Parenting and Leadership are two full time jobs many of us have taken on. They may have different settings and challenges that are specific to each; but they share one apparent similarity: Responsibility. With Parenting, it’s the responsibility of good upbringing and providing a safe, nurturing environment for your children to flourish in. Leadership on the other hand carries the responsibility of accountability, trust and empowerment that you owe to your team as they grown within the organization. Good parenting is all about listening to your children and being consistent in your behavior with them. It’s also about communication, respect and being a role model they can look up to. Leading teams is no different; as a leader it all applies and it is a requisite for teams to become successful.
As leaders recognize the commonality between the two realms; they can start to realize the merit of transferring their experience from one side to the other. To a large degree we employ the same ethics and moral principles at home and at work; seeing that our core values cannot shift back and forth during the course of a commute. Having said that, one precondition to succeed in this is being self-aware about how effective your practices are with your children as well as how they are with your teams. That is when one can start appreciating his strengths and conceding to his weaknesses in order to decide how the leverage the first and rectify the other.
Having been a parent longer than a leader, the collection of experiences in attempting to raise my two daughters (now on the verge of their teen years) outgrows my ventures in leading teams. When I look at it, my children (as with many others) started to show signs of a strong personality very early on. In fact, researchers believe that a child’s personality starts to develop during early childhood all the way until their adolescence when they start to become mature individuals. And it never ceases to amaze me how this evolves over the years while resting on strong foundations that my wife and I were able to establish. What’s more interesting is how certain traits they have developed can be brought into the workplace to make teams stronger and more effective. The following are some of the qualities that I saw in my daughters as signs of two future strong & independent women and it is my belief that any leader should embody them, myself included.
With the myriad of activities available to children today, the last thing they want to be spending time doing is homework. However, when it is sent upon them, it automatically takes priority because they understand the consequences of abandoning it. When looking closer, I see commitment, ownership and resilience as traits that are embedded in their mindsets; and that successful teams are in need for in order to thrive. A leader’s responsibility is to instill and encourage these behaviors. Leaders should ensure that their teams have direction; a clear set of objectives that provide meaning to their day-to-day work. Roles and goals have to be set properly to steer away from redundancy and internal competition. And feedback needs to be provided to avoid the team’s sense of direction being de-skewed as they perceive their mission to be different from what it really should be. This all means that accountability has to be an integral characteristic of a leader for him as he attempts to exemplify it within his teams.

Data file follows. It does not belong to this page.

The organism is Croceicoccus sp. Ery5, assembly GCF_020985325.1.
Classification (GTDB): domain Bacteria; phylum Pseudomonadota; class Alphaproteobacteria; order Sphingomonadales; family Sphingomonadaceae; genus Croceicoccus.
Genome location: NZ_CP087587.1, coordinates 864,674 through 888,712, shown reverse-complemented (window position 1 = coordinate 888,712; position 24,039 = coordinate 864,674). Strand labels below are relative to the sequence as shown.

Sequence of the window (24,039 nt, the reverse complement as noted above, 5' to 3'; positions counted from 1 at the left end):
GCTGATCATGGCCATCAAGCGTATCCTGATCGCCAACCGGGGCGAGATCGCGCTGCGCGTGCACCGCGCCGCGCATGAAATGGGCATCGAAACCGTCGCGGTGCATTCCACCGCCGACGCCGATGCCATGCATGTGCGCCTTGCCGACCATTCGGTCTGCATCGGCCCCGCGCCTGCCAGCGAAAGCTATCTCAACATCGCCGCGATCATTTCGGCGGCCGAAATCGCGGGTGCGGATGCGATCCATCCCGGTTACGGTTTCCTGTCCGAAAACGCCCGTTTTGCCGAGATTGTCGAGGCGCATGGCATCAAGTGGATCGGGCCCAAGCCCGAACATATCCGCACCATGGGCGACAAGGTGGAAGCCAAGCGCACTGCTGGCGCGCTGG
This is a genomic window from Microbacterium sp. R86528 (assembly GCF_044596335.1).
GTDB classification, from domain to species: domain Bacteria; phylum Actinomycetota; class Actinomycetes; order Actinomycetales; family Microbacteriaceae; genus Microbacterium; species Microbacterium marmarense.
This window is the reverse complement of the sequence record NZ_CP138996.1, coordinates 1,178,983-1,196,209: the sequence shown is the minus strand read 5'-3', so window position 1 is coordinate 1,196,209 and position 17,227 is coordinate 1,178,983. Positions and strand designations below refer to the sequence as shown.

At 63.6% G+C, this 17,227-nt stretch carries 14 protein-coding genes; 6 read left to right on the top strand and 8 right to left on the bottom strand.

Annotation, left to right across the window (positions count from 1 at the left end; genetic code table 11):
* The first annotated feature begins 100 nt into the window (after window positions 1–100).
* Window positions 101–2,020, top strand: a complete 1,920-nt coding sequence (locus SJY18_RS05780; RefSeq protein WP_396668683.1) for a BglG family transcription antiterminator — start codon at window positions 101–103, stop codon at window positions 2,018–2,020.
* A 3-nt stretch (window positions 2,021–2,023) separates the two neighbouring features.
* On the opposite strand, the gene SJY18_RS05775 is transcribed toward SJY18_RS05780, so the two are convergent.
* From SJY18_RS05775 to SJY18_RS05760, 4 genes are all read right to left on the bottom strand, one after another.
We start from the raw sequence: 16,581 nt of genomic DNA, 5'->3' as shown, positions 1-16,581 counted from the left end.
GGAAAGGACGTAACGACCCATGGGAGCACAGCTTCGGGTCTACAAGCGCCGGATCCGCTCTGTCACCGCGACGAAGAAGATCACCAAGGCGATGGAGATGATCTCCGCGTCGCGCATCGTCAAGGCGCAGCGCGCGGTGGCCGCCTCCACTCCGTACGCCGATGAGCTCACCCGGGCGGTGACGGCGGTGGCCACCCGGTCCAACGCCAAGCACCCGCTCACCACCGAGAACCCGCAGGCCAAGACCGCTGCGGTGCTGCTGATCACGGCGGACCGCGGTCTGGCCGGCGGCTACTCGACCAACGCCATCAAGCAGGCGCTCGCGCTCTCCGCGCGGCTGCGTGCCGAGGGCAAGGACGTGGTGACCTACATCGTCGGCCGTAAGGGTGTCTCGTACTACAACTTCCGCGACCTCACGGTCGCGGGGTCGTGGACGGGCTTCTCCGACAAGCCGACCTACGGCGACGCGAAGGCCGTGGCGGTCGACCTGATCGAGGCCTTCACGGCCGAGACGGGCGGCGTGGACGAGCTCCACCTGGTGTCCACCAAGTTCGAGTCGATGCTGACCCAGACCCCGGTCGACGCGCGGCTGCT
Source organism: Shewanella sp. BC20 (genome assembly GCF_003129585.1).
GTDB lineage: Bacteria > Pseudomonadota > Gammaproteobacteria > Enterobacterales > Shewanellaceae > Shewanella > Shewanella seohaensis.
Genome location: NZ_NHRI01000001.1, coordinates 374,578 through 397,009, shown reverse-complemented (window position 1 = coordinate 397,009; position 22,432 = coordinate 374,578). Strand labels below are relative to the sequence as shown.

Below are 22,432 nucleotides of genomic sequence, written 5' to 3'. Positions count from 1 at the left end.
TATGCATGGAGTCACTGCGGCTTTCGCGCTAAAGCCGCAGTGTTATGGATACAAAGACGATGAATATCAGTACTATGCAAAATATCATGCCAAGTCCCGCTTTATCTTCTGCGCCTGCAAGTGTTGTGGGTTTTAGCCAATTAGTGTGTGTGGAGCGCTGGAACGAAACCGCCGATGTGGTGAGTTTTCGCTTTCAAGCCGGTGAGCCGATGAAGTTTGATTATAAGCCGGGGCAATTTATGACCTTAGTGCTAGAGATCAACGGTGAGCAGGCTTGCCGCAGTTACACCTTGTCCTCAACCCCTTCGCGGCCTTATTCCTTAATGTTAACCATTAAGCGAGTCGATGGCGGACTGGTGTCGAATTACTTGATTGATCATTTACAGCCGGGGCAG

Wall climbing can be daunting to children with fear of heights and injuries, and my daughters approach this very differently: while one jumps in feet first and addresses obstacles as they come; the other takes her time to prepare and tackles the challenge when she’s ready. In both scenarios, they are able to conquer their fears and enjoy the feeling of accomplishment that comes with it. A leader without determination would just give in when their team is not functioning or when it is too difficult to tend to their issues. This can be a clear sign of a leader’s absence of motivation and empathy towards his teams needs. Both traits are important for the development of Emotional Intelligence which is the foundation of good leadership. With enough determination and resolve, a leader will employ as much intelligence as social skills to negotiate solutions, build networks of support and drive change management; all with the purpose of ensuring their team’s success.
The bond that exists between siblings is a holy one; it is a relationship that is based on trust, support and kindness. To me kindness has a more profound meaning from its literary one; it’s about being at peace with yourself and the ones around you and having a genuine willingness to do good. I see that in those two little girls as they interact with each other and I also see that it is an incredibly powerful quality that allows for the individual and the leader to stay away from the noise and focus on what matters. A leader who embodies this will have a clear vision of the future and where he wants to take his team; he will be able to understand people’s motivations, good and bad, and navigate with his team to prosperity. Additionally, it is consequential that this become part of the team spirit. Once this occurs, conflicts will dissolve and collaboration will increase as teams realize that they share the same objective and that they are being fairly rewarded.
I’m going to keep looking in my children for additional qualities that I can be inspired from to grow as a leader. And I invite you to do the same. You will be amazed.